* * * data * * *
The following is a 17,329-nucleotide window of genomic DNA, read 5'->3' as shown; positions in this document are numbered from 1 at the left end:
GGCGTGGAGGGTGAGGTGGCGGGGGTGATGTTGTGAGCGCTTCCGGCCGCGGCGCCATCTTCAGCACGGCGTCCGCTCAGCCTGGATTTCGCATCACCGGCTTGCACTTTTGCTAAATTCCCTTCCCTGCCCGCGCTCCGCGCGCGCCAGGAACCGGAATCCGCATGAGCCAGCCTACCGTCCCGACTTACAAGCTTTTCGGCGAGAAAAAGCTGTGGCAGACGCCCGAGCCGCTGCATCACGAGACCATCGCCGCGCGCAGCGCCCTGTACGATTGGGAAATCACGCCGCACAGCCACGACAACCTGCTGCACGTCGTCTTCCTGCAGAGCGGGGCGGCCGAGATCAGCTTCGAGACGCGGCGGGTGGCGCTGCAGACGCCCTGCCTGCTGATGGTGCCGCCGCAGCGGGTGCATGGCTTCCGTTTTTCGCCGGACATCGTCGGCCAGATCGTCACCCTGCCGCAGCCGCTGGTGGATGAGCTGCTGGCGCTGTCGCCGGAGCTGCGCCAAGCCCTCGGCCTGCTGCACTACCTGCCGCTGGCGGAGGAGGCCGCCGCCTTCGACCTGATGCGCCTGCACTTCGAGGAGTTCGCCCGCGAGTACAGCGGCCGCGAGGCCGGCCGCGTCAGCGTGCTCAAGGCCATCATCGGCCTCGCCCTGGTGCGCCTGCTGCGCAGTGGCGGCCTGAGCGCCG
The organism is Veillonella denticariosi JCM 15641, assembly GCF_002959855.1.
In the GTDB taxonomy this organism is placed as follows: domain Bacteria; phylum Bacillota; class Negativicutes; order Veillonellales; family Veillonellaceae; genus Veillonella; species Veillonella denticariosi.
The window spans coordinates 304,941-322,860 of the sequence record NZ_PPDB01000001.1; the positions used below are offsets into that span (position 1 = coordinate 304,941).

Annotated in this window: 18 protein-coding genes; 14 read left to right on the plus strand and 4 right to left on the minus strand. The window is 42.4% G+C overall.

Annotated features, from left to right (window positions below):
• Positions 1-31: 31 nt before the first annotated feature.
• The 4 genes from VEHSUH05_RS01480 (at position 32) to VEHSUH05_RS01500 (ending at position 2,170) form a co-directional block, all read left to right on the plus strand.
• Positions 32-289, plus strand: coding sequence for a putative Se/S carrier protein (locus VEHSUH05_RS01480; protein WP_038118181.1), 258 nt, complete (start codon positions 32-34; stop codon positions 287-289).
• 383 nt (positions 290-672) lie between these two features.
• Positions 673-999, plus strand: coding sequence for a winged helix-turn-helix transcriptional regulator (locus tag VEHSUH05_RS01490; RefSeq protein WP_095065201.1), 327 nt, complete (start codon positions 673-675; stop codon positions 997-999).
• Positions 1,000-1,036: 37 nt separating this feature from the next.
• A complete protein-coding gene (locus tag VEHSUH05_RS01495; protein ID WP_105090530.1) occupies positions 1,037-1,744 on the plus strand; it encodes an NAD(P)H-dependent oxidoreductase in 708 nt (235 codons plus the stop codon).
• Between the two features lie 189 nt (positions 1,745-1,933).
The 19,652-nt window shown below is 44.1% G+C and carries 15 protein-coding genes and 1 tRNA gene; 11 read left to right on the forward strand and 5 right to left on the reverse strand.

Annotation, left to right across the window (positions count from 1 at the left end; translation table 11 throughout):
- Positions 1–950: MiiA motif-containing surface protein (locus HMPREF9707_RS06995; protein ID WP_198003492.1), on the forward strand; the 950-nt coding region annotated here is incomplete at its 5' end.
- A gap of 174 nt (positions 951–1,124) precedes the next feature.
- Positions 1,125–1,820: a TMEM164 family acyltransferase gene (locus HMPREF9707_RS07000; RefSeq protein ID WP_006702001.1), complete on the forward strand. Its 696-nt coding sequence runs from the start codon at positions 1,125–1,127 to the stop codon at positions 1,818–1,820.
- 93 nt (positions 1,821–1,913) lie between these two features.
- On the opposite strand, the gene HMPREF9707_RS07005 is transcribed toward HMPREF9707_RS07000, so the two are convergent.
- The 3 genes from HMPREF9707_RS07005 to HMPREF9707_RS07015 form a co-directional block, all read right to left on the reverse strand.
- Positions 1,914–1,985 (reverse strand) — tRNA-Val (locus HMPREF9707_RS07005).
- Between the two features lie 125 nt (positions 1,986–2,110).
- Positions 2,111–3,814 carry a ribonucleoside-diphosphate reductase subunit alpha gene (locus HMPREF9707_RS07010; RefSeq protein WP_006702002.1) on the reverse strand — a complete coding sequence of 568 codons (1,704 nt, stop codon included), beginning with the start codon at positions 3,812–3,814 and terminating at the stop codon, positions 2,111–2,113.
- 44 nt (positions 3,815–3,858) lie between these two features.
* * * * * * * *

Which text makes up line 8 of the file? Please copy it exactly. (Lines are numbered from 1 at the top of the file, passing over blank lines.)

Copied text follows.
• Positions 1-31: 31 nt before the first annotated feature.